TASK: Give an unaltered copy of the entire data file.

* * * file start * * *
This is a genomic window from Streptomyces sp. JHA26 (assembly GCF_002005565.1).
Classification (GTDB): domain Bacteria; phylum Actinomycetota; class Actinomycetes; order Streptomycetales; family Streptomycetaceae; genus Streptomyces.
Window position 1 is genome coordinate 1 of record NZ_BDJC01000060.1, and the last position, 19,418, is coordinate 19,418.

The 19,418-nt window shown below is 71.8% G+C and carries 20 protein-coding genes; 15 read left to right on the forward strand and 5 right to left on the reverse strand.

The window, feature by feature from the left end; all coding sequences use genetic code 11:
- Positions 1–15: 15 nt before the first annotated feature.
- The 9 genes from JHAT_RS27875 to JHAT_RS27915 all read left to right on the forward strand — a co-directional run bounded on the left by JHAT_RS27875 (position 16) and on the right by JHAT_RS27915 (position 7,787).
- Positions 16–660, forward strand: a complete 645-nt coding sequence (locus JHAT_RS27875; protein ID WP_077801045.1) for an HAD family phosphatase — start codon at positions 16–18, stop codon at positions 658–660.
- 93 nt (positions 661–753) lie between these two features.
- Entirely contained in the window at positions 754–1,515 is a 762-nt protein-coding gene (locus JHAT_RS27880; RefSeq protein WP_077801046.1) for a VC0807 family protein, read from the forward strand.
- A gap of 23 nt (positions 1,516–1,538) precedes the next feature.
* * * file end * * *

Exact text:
This is a genomic window from Streptomyces sp. JHA26 (assembly GCF_002005565.1).
Classification (GTDB): domain Bacteria; phylum Actinomycetota; class Actinomycetes; order Streptomycetales; family Streptomycetaceae; genus Streptomyces.
Window position 1 is genome coordinate 1 of record NZ_BDJC01000060.1, and the last position, 19,418, is coordinate 19,418.

The 19,418-nt window shown below is 71.8% G+C and carries 20 protein-coding genes; 15 read left to right on the forward strand and 5 right to left on the reverse strand.

The window, feature by feature from the left end; all coding sequences use genetic code 11:
- Positions 1–15: 15 nt before the first annotated feature.
- The 9 genes from JHAT_RS27875 to JHAT_RS27915 all read left to right on the forward strand — a co-directional run bounded on the left by JHAT_RS27875 (position 16) and on the right by JHAT_RS27915 (position 7,787).
- Positions 16–660, forward strand: a complete 645-nt coding sequence (locus JHAT_RS27875; protein ID WP_077801045.1) for an HAD family phosphatase — start codon at positions 16–18, stop codon at positions 658–660.
- 93 nt (positions 661–753) lie between these two features.
- Entirely contained in the window at positions 754–1,515 is a 762-nt protein-coding gene (locus JHAT_RS27880; RefSeq protein WP_077801046.1) for a VC0807 family protein, read from the forward strand.
- A gap of 23 nt (positions 1,516–1,538) precedes the next feature.